Data Breach prevention is just about as important as it is a complex topic. I hope we’ve managed to shed to useful light on the subject. The key point to remember from all this is that the risk is real and doing nothing about it is not an option. Now, whether you choose to go with a SIEM tool or a dedicated breach detection and/or prevention solution is up to you and it largely depends on the specific needs of your organization. Look at what’s available, compare the specifications and features and, before you make your final decision, try a few tools.

The post Top Data Breach Detection Tools and Systems for 2020 appeared first on AddictiveTips.

5 Best Small Business Network Monitoring Tools in 2020

Just like large organizations, small businesses need to keep an eye on their networks to ensure that all is running smoothly. However, smaller enterprises don’t always have the resources—both financial and human—to deploy larger network monitoring tools. This is why we’re about to review the top small business network monitoring tools.

Network monitoring tools for small business

We’ll start off by discussing network monitoring in the specific context of small business. We’ll see how due to their limited resources, the challenges can be quite different. Next, we’ll briefly introduce the Simple Network Management Protocol as it is the most common technology used for network monitoring. And since it helps to have at least a basic understanding of how it works to implement it, this is what we’ll tackle next. And we’ll finish by reviewing the best network monitoring tools to be used by small businesses.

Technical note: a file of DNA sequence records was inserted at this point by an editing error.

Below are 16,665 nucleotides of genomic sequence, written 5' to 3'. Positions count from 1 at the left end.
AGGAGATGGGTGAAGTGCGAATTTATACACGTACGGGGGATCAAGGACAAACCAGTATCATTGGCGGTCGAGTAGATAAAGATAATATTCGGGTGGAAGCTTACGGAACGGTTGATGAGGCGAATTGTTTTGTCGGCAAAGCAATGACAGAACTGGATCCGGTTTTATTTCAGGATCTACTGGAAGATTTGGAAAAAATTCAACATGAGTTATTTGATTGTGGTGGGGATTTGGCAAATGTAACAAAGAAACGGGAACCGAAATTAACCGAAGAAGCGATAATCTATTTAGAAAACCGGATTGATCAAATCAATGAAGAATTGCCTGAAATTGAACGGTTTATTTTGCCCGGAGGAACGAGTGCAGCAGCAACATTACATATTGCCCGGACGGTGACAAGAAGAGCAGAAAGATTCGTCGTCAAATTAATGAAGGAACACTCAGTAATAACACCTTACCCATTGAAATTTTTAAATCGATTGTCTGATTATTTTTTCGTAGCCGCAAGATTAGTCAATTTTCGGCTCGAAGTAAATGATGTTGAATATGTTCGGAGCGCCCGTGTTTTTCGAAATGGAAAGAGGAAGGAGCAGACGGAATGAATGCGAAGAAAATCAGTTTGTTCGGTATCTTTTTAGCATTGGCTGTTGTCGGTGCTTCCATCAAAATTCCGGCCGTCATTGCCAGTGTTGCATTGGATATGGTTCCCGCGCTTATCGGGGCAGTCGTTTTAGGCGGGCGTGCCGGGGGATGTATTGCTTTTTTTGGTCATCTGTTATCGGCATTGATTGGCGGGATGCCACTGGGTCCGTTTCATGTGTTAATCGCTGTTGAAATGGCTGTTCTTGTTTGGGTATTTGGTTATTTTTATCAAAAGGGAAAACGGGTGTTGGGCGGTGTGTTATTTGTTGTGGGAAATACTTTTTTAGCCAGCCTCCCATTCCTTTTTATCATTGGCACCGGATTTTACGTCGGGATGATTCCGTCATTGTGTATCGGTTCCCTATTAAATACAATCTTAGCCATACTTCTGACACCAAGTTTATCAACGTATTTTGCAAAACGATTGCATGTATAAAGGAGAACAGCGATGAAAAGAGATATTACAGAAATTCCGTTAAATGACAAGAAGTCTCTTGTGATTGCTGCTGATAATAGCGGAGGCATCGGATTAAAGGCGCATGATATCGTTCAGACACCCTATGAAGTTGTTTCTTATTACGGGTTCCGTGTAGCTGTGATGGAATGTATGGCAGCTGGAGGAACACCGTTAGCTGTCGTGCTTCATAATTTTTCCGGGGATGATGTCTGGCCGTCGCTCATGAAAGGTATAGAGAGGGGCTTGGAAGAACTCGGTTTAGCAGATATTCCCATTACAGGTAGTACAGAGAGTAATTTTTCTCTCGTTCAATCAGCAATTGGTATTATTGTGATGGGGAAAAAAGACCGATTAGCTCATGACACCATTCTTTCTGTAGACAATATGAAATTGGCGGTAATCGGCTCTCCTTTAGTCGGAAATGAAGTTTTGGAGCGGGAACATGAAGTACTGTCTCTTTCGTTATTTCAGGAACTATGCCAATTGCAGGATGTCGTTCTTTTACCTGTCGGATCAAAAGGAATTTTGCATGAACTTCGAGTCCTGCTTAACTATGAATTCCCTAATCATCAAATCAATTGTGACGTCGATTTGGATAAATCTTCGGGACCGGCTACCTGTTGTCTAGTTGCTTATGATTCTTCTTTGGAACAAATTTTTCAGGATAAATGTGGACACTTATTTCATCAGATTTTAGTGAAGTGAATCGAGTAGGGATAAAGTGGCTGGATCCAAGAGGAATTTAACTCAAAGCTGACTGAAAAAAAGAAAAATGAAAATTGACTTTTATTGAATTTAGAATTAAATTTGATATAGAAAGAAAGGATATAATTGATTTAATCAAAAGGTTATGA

Network Monitoring Tools for Small Business

Network congestion is the number one enemy of all network administrators. If you compare a network to a highway where traffic is the network’s data, network congestion is similar to traffic jams. But unlike automobile traffic–where congestion can easily be spotted by simply looking at the road–network traffic happens within cables, switches, and routers where it’s invisible. Furthermore, it all happens at blazing fast speeds. Even if you could see it, it would happen too fast. This is why network monitoring tools are so important. They provide network administrators with the visibility they need to keep things running smoothly. This is especially true in small businesses where the typical administrator wears several hats and is the network guy, the server guy, and often the tech support guy all at the same time. This is why monitoring tools are so important to small businesses, they free their IT team—which is often just a single IT guy—to work on more important or pressing tasks while the tools monitor the status of the network.

Another major reason for monitoring networks is capacity planning. There doesn’t appear to be a way around the fact that network usage always grows over time. The current bandwidth of your network might be sufficient now, but they’ll eventually need to be increased. And in small businesses, you’ll want to delay the upgrade as much as possible in order to save costs. By monitoring bandwidth usage, you’ll be able to plan network updates before over-utilization becomes a problem.

Introducing SNMP

SNMP—which stands for Simple Network Management Protocol—is a complex system that can be used to remotely monitor, configure and control different types of networking equipment. Despite its misleading name, the only thing simple about this technology is its name, and implementing it can turn out to be a daunting task.

Fortunately, you don’t have to know everything about SNMP to use it to monitor your network’s bandwidth utilization. For now, suffice to say that SNMP is used by monitoring tools to read a device’s interface counters and use that data to calculate and graph network bandwidth usage over time. In the next section, we’ll go into more detail on the inner workings of this monitoring technique. Understanding SNMP will help you better appreciate the upcoming product reviews and help you configure and use any SNMP monitoring tool.

How SNMP Works